Malawi Government taken to task on power crisis – Mining & Trade Review (November 2016)

2016-11-malawi-mining-trade-review-november-cartoon-james-kazembe-power-cuts-mining-electricity-energy

Government taken to task on power crisis

By Marcel Chimwala

Local and international business captains have asked government to address the prevailing power crisis if the country is to attract meaningful investment.

The business gurus presented their concern to the Ministry of Natural Resources and Mining and Electricity Supply Corporation of Malawi (Escom) officials at an energy and mining conference which was held as part of this year’s Malawi Investment Forum (MIF).

The comments from my fellow businesspersons show that we indeed have investors willing to put their money in mining projects but they only want the government to ensure us of uninterrupted power supply. Of course, there cannot be mining without power,

said President of Malawi Chamber of Mines and Energy, Dean Lungu who is a Director for Bwanje Cement Company.

In response, Escom CEO John Kandulu assured the investors that Escom is putting in place measures to ensure that it increases its power generation capacity to meet the demand of the industry.

Kandulu told the investors that Escom’s plan is to generate up to 1050MW by 2018 and this will be possible with the supply from independent power producers and plants which the Corporation is developing.

He said Malawi’s electricity generation capacity has been seriously affected by the low water levels on the Shire River and Escom is working on both short and long term measures to address the situation.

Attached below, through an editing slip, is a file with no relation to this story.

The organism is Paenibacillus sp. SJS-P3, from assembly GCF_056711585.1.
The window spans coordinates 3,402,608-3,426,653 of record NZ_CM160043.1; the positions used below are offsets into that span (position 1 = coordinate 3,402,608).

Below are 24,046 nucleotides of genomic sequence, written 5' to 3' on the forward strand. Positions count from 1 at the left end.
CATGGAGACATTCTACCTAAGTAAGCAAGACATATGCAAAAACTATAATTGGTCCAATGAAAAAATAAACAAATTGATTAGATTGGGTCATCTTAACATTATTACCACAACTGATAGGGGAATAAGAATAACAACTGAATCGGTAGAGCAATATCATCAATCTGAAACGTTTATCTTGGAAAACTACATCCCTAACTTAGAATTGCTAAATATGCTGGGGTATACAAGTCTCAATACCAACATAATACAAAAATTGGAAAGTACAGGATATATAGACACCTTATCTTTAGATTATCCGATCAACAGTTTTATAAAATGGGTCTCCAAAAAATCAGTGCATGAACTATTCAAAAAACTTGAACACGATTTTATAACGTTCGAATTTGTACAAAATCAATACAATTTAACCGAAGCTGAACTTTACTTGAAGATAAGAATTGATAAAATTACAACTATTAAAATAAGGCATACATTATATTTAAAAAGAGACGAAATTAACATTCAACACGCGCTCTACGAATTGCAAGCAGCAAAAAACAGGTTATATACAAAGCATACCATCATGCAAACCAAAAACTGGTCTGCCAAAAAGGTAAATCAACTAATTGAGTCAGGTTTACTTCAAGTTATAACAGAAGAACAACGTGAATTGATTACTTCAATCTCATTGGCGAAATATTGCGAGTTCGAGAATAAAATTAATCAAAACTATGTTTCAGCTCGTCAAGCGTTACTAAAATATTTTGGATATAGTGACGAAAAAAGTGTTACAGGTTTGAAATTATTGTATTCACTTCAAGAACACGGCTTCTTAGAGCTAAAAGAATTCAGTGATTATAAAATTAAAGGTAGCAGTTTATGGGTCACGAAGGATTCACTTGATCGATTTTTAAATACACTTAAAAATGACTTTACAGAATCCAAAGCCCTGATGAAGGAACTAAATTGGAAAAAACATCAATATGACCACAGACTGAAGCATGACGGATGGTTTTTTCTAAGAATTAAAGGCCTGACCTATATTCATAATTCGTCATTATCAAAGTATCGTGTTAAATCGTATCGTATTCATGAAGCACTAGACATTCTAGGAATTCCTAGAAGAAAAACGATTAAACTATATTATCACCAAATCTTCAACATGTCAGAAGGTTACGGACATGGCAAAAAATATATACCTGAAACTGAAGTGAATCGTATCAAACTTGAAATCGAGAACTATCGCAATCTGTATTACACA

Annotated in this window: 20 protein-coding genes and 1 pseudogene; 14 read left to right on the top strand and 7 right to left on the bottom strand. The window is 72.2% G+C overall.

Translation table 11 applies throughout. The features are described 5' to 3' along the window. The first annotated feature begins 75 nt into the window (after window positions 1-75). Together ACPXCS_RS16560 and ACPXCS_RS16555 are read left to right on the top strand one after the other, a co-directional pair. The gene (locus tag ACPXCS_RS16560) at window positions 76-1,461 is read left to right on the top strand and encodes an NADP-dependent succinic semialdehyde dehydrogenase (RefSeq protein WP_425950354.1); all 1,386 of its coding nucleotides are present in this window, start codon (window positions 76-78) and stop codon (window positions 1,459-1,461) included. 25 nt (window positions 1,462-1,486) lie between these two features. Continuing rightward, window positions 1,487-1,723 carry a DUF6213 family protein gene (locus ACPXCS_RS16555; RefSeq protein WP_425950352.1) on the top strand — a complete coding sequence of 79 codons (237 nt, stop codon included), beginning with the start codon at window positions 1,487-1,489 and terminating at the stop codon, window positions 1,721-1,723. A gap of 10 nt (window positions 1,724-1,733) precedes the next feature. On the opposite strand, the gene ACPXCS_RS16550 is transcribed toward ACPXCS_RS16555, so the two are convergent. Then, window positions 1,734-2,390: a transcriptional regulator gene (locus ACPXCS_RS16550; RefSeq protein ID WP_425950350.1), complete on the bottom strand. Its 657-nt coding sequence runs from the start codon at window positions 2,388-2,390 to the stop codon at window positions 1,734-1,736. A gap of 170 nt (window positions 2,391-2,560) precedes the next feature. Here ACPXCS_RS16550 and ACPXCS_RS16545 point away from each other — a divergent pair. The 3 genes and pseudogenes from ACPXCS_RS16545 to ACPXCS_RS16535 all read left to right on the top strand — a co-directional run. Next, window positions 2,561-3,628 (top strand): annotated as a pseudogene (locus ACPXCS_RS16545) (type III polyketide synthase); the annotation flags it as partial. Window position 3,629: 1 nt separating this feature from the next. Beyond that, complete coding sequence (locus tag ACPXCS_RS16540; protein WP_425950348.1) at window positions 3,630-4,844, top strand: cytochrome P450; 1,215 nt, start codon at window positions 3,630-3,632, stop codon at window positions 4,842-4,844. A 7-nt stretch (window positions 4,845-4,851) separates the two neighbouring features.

Kandulu said, among other short term measures, Escom has installed a 10MW diesel peaking plant in Lilongwe and is also working on installing a 6MW diesel peaking plant in Mzuzu.

He said Escom is also banking on the 23MW Tedzani IV Power Plant to be financed by the Japanese International Cooperation Agency and the 300MW Kammwamba Coal Fired Power Plant to be financed using proceeds of a loan from China’s Export and Import Bank.

Kandulu also said Malawi and Mozambique are advancing with the Mozambique-Malawi Power Interconnector Project, which will connect Tete in Mozambique and Phombeya in southern Malawi.

The project, which is expected to be commissioned in 2018, will be implemented with financing from the World Bank and entails construction of a 400kV power line from Tete to Phombeya.

Mozambique power utility Electridade de Mozambique (EdM) has committed to provide 50MW to Malawi under the agreement,

he said.

The second phase of the Mozambique-Malawi interconnector project will see the construction of a 400kV interconnector from Phombeya Substation in Malawi to Nampula in Mozambique to enable Malawi wheel power from the energy rich Tete Province to Nampula Province on the other side of Mozambique.

Malawi is also pursuing an interconnector project with Zambia which will involve construction of 330kV power line connecting Chipata in Zambia and NKhoma Substation in Malawi.

Besides, plans are at an advanced stage for the construction of the Malawi-Tanzania Interconnector, which will involve the construction of a 400kV interconnector from Nkhoma in Malawi through Songwe to Tanzania.

Kandulu said in readiness for the increase in power supply from the interconnectors and the planned power generation projects, Escom is, currently, expanding its capacity by constructing high voltage power lines and upgrading its substations using funds obtained from the government of the United States of America through the Millennium Challenge Corporation.

Malawi’s power crisis has reached alarming levels and has seen areas going without electricity for up to 12 hours a day due to Escom’s persistent load shedding programme attributed to low water levels in the Shire River, where the power utility generates up to 99% of its power.

Escom has a generation capacity of 351MW against a peak demand of 400MW but the parastatal says it is currently only able to generate 200MW due to the low water levels.

***

The piece “Malawi Government taken to task on power crisis” featured above was initially published in Malawi’s Mining & Trade Review Issue Number 43 that is circulating this November 2016.

The full edition is available for download here. This monthly publication is edited by Marcel Chimwala.

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